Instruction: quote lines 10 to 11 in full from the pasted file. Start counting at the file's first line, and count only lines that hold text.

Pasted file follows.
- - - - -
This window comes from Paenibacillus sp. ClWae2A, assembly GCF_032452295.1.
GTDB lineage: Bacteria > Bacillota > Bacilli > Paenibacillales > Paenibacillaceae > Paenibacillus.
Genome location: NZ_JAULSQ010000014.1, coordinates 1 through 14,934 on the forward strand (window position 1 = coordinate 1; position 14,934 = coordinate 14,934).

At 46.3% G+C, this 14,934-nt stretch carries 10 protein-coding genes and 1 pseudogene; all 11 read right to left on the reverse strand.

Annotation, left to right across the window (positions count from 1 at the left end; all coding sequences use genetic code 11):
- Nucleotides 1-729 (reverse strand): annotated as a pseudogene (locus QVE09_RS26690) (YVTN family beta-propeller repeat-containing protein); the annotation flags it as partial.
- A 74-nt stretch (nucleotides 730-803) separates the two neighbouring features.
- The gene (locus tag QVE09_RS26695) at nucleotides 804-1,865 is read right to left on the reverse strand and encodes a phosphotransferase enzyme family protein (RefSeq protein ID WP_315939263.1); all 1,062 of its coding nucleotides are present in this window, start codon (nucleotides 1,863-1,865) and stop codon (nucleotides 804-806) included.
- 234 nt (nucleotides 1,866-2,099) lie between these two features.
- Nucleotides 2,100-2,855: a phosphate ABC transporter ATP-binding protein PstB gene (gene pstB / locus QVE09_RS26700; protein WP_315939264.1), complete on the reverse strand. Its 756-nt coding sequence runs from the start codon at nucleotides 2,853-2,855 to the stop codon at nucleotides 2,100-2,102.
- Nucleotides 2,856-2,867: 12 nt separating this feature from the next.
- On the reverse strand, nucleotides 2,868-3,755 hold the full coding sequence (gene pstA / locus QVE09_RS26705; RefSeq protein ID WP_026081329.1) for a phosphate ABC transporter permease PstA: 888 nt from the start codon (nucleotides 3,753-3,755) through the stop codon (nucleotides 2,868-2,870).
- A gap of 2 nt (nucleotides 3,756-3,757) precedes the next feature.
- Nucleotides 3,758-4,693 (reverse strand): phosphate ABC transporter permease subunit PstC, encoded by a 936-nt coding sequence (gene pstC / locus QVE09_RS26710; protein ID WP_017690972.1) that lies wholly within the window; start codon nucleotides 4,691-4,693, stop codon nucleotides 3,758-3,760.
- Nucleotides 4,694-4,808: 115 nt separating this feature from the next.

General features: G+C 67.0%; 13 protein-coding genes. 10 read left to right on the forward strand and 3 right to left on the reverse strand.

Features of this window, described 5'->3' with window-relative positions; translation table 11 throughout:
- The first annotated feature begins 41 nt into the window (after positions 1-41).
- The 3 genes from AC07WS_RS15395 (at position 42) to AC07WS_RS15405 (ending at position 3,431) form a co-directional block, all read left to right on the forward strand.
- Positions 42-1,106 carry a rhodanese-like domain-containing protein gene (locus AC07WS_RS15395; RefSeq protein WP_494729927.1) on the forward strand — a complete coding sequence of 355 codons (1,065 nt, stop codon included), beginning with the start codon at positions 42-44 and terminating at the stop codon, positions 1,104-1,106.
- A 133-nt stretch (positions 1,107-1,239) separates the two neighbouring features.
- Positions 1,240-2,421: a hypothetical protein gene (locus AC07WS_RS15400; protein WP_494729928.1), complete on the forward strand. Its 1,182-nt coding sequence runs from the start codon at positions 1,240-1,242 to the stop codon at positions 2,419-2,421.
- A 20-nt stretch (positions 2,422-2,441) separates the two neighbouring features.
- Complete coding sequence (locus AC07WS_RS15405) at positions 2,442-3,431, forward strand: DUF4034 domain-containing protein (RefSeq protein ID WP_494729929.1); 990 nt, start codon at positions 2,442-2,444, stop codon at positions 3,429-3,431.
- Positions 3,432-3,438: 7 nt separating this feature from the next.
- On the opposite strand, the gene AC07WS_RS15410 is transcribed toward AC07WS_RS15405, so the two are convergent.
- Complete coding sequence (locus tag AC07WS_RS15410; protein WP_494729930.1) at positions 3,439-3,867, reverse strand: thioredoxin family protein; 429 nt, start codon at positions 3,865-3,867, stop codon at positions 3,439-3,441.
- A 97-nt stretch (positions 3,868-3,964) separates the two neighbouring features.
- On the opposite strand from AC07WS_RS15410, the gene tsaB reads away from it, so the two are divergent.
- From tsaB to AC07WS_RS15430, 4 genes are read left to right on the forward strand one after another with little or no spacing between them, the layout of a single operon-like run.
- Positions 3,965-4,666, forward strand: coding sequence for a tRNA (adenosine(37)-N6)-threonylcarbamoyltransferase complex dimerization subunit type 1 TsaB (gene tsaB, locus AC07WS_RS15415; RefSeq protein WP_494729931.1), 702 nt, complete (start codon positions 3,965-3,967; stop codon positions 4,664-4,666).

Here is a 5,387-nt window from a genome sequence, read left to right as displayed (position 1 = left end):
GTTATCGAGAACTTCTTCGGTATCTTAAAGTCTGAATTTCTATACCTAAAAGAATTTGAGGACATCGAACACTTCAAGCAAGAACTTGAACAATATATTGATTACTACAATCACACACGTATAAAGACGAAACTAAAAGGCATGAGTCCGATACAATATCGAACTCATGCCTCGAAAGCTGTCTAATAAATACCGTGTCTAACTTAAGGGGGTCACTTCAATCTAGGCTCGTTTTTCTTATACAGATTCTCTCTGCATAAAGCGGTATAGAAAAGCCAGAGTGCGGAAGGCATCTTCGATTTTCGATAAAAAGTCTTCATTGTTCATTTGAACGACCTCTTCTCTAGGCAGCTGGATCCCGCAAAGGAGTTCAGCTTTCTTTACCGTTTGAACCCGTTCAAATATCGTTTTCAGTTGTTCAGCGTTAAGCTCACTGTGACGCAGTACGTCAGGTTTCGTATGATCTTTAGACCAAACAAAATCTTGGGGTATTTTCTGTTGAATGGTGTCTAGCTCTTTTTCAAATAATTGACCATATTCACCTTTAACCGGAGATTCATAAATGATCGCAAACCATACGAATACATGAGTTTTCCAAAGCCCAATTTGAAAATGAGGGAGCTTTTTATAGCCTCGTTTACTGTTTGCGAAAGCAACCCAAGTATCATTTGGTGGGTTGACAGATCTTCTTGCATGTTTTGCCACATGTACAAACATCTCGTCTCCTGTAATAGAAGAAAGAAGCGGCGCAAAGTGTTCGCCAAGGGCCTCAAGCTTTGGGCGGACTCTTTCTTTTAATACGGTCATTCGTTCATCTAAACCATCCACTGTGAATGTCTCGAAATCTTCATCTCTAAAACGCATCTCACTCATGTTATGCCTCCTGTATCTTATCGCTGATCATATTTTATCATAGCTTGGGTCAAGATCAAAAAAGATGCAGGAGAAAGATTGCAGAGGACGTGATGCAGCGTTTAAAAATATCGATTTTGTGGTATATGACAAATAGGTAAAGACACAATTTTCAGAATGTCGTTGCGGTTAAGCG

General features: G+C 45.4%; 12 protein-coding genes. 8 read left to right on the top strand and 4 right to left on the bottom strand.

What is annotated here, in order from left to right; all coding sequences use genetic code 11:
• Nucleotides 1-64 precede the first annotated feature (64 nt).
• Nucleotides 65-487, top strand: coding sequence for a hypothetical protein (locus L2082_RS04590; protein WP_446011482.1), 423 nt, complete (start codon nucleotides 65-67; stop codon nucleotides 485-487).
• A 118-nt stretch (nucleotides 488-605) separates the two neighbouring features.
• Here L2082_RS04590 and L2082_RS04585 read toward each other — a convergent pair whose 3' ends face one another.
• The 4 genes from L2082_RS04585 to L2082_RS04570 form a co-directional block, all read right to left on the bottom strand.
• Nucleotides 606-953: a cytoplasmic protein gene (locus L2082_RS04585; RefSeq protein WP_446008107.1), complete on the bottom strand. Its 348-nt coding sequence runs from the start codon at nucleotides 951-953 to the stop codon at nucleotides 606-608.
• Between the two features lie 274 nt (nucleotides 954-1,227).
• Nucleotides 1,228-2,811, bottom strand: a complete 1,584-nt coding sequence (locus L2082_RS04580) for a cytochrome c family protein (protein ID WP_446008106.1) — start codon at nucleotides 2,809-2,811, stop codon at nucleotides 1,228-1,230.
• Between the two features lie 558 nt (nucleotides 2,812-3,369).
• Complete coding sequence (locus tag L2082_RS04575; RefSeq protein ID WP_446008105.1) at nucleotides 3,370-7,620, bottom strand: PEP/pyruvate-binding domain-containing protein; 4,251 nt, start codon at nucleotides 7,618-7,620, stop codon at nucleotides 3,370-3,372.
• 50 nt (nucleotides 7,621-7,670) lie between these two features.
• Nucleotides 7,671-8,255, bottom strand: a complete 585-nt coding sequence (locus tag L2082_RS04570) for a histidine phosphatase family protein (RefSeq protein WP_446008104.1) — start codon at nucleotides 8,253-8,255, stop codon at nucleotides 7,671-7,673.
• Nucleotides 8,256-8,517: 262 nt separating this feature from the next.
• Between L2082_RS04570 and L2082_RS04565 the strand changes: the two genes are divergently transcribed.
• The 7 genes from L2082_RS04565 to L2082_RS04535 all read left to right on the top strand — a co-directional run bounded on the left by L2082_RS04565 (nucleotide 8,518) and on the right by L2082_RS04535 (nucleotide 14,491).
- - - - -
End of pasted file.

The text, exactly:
- Nucleotides 2,100-2,855: a phosphate ABC transporter ATP-binding protein PstB gene (gene pstB / locus QVE09_RS26700; protein WP_315939264.1), complete on the reverse strand. Its 756-nt coding sequence runs from the start codon at nucleotides 2,853-2,855 to the stop codon at nucleotides 2,100-2,102.
- Nucleotides 2,856-2,867: 12 nt separating this feature from the next.